The panel studying the shooting rampage at Virginia Tech held its first public meeting Thursday, with Gov. Timothy M. Kaine asking for details about the gunman, how the events unfolded, and how the state and other agencies responded.
The eight-member commission, appointed by Kaine and headed by retired State Police Superintendent W. Gerald Massengill, will examine issues surrounding the April 16 shootings, in which 23-year-old student Seung-Hui Cho killed 32 people on campus before committing suicide in a classroom building.
“We owe it to the victims,” Kaine said, to find out everything about what happened that day to help shape policies to prevent another such tragedy.
Three areas of concern
Kaine asked the review panel to develop a detailed factual analysis of the slayings, focusing on three areas:
- Find out more about Cho, including how he obtained the guns used in the slayings, his mental health treatment history and his interactions with the mental health system.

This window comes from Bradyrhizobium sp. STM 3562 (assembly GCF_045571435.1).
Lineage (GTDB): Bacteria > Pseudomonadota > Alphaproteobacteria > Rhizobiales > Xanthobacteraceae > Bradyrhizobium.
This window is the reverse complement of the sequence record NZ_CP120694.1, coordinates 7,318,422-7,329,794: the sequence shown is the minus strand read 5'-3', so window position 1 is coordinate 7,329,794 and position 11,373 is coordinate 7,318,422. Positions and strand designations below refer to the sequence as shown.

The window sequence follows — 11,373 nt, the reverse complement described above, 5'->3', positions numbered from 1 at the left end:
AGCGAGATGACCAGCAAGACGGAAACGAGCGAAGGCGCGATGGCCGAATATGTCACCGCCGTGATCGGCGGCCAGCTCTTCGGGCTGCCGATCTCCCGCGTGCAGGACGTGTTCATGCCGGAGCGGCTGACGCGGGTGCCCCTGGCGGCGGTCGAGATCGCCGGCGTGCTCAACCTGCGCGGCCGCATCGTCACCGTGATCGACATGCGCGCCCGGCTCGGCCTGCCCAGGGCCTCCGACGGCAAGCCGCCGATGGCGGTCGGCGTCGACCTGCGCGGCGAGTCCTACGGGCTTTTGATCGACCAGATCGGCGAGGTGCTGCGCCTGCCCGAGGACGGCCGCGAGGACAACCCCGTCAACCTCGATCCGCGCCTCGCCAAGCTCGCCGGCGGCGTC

- Plot the timeline of events from the first two shootings at West Ambler Johnston Hall, a dormitory, to the rest of the shootings inside Norris Hall, “including efforts to stop events at Norris,” Kaine said.
- Study the response of state, university and local agencies to the tragedy, including medical care for those who were injured, medical examination of those killed, counseling for university students and employees, and services for victims’ families.
Kaine hopes the panel can complete its factual review before the start of the academic year in August. The group was to hearing a presentation on state gun laws during the public hearing Thursday and could hear some public testimony about the shooting.
Virginia Tech President Charles Steger said his school is cooperating with the review panel, and is doing its own reviews of safety, telecommunication and information-exchange protocols. Virginia Tech expects to complete those studies by late-August, he said.
“Each one of us and each sector of our society that has been touched by this tragedy must welcome the inspection, introspection and the scrutiny of a thorough analysis,” Steger said.
Kaine’s administration has described the panel’s main task as an “incident-specific after-action review” to improve future responses and procedures, as opposed to an investigative fact-finding effort.